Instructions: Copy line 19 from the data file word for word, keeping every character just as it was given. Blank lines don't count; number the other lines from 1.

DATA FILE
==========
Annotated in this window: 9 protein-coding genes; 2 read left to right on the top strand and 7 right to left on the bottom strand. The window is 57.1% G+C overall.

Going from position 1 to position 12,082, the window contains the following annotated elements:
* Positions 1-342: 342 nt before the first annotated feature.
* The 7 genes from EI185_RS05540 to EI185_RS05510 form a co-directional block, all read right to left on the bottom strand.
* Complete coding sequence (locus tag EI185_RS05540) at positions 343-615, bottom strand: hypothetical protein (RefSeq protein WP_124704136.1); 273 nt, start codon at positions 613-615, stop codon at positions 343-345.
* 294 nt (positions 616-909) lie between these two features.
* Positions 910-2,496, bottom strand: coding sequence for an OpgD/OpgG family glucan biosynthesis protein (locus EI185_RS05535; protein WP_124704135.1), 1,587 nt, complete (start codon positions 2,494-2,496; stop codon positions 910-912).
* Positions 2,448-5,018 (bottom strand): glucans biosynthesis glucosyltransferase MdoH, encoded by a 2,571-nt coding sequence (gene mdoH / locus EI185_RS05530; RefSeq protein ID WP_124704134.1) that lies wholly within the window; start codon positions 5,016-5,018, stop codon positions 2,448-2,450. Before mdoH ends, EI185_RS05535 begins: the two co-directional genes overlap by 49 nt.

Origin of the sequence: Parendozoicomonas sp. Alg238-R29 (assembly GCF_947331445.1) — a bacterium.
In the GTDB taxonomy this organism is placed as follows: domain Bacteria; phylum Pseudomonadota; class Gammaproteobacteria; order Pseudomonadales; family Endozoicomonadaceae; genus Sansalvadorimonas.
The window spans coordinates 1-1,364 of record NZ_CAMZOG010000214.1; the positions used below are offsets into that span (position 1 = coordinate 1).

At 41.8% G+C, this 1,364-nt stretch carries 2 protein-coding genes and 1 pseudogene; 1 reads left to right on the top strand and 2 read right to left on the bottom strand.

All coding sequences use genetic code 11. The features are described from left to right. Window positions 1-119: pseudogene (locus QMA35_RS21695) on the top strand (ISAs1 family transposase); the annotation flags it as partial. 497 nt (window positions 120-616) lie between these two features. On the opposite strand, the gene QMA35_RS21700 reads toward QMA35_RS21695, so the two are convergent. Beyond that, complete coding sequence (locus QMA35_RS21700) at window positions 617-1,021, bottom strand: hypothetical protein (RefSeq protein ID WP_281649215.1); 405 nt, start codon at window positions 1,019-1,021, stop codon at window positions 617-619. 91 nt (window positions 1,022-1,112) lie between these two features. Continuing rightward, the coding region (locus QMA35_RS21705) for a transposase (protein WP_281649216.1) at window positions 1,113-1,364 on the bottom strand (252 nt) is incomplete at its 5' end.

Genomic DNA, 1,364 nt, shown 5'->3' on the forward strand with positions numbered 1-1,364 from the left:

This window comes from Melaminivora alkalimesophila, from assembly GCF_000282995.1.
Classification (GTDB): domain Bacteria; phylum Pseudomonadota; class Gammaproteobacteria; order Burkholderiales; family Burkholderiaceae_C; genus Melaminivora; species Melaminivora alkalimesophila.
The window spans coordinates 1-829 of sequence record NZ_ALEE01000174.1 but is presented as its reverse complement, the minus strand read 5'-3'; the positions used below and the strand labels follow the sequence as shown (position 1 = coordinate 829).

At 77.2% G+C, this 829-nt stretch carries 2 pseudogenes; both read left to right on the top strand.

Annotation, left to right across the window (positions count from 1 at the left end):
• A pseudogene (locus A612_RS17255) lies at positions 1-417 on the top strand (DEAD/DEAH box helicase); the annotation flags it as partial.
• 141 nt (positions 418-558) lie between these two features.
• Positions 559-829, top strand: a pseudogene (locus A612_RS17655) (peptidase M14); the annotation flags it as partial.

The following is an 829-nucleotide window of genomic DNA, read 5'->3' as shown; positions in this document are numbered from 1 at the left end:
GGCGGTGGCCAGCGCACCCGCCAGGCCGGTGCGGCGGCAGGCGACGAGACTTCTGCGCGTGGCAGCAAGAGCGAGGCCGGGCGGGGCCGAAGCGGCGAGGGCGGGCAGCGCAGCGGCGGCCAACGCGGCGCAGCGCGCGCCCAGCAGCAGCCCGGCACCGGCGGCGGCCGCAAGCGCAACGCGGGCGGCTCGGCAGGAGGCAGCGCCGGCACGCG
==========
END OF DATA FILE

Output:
Annotation, left to right across the window (positions count from 1 at the left end):